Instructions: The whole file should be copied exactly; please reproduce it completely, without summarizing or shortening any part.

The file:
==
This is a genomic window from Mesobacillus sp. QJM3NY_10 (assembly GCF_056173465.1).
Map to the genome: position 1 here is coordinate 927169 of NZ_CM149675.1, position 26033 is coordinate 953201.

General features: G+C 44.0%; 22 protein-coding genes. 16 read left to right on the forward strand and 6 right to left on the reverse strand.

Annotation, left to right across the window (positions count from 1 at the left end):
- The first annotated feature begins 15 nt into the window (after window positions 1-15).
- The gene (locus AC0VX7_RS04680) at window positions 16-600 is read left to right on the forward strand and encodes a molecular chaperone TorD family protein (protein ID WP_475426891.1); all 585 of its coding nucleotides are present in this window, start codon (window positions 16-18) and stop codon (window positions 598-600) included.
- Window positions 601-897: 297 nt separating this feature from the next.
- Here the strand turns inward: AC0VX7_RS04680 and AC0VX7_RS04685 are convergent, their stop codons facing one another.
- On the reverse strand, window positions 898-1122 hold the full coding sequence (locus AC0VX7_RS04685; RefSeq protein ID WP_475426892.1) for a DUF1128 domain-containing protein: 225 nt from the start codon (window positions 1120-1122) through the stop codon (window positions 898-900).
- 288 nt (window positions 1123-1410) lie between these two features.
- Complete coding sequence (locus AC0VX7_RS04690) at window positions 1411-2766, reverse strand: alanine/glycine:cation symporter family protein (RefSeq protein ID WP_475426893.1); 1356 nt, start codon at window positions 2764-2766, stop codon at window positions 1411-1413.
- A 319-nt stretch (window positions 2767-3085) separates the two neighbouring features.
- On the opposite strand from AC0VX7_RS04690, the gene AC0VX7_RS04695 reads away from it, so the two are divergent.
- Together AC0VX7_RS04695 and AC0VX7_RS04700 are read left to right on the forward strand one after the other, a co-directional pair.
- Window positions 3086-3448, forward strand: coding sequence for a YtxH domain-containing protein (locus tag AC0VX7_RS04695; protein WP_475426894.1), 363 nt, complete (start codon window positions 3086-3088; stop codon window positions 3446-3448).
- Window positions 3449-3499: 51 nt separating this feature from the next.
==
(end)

This is a genomic window from Mesobacillus sp. QJM3NY_10 (assembly GCF_056173465.1).
Map to the genome: position 1 here is coordinate 927169 of NZ_CM149675.1, position 26033 is coordinate 953201.

General features: G+C 44.0%; 22 protein-coding genes. 16 read left to right on the forward strand and 6 right to left on the reverse strand.

Annotation, left to right across the window (positions count from 1 at the left end):
- The first annotated feature begins 15 nt into the window (after window positions 1-15).
- The gene (locus AC0VX7_RS04680) at window positions 16-600 is read left to right on the forward strand and encodes a molecular chaperone TorD family protein (protein ID WP_475426891.1); all 585 of its coding nucleotides are present in this window, start codon (window positions 16-18) and stop codon (window positions 598-600) included.
- Window positions 601-897: 297 nt separating this feature from the next.
- Here the strand turns inward: AC0VX7_RS04680 and AC0VX7_RS04685 are convergent, their stop codons facing one another.
- On the reverse strand, window positions 898-1122 hold the full coding sequence (locus AC0VX7_RS04685; RefSeq protein ID WP_475426892.1) for a DUF1128 domain-containing protein: 225 nt from the start codon (window positions 1120-1122) through the stop codon (window positions 898-900).
- 288 nt (window positions 1123-1410) lie between these two features.
- Complete coding sequence (locus AC0VX7_RS04690) at window positions 1411-2766, reverse strand: alanine/glycine:cation symporter family protein (RefSeq protein ID WP_475426893.1); 1356 nt, start codon at window positions 2764-2766, stop codon at window positions 1411-1413.
- A 319-nt stretch (window positions 2767-3085) separates the two neighbouring features.
- On the opposite strand from AC0VX7_RS04690, the gene AC0VX7_RS04695 reads away from it, so the two are divergent.
- Together AC0VX7_RS04695 and AC0VX7_RS04700 are read left to right on the forward strand one after the other, a co-directional pair.
- Window positions 3086-3448, forward strand: coding sequence for a YtxH domain-containing protein (locus tag AC0VX7_RS04695; protein WP_475426894.1), 363 nt, complete (start codon window positions 3086-3088; stop codon window positions 3446-3448).
- Window positions 3449-3499: 51 nt separating this feature from the next.